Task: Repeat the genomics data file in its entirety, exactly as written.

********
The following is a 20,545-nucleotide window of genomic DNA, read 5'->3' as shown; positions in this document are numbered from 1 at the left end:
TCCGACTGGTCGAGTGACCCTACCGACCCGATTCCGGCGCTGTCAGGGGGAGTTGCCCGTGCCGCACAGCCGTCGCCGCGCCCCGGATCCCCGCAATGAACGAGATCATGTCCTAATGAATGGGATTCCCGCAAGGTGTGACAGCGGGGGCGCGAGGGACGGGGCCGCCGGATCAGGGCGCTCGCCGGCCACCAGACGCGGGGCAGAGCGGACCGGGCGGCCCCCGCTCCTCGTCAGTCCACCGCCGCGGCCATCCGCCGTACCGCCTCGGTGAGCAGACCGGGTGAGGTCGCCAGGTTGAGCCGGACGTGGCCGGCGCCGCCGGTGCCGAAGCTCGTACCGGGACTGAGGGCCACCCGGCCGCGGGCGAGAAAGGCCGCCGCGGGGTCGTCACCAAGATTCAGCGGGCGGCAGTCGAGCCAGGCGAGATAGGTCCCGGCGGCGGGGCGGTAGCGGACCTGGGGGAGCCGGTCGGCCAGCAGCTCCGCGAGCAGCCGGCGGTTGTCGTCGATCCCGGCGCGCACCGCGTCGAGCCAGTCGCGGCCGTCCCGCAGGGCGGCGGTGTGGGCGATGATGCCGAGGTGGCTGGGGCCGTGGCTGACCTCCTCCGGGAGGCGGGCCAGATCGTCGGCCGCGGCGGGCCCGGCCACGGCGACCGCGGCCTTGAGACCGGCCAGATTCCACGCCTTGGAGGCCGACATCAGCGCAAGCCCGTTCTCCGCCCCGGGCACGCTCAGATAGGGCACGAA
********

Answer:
The following is a 20,545-nucleotide window of genomic DNA, read 5'->3' as shown; positions in this document are numbered from 1 at the left end:
TCCGACTGGTCGAGTGACCCTACCGACCCGATTCCGGCGCTGTCAGGGGGAGTTGCCCGTGCCGCACAGCCGTCGCCGCGCCCCGGATCCCCGCAATGAACGAGATCATGTCCTAATGAATGGGATTCCCGCAAGGTGTGACAGCGGGGGCGCGAGGGACGGGGCCGCCGGATCAGGGCGCTCGCCGGCCACCAGACGCGGGGCAGAGCGGACCGGGCGGCCCCCGCTCCTCGTCAGTCCACCGCCGCGGCCATCCGCCGTACCGCCTCGGTGAGCAGACCGGGTGAGGTCGCCAGGTTGAGCCGGACGTGGCCGGCGCCGCCGGTGCCGAAGCTCGTACCGGGACTGAGGGCCACCCGGCCGCGGGCGAGAAAGGCCGCCGCGGGGTCGTCACCAAGATTCAGCGGGCGGCAGTCGAGCCAGGCGAGATAGGTCCCGGCGGCGGGGCGGTAGCGGACCTGGGGGAGCCGGTCGGCCAGCAGCTCCGCGAGCAGCCGGCGGTTGTCGTCGATCCCGGCGCGCACCGCGTCGAGCCAGTCGCGGCCGTCCCGCAGGGCGGCGGTGTGGGCGATGATGCCGAGGTGGCTGGGGCCGTGGCTGACCTCCTCCGGGAGGCGGGCCAGATCGTCGGCCGCGGCGGGCCCGGCCACGGCGACCGCGGCCTTGAGACCGGCCAGATTCCACGCCTTGGAGGCCGACATCAGCGCAAGCCCGTTCTCCGCCCCGGGCACGCTCAGATAGGGCACGAA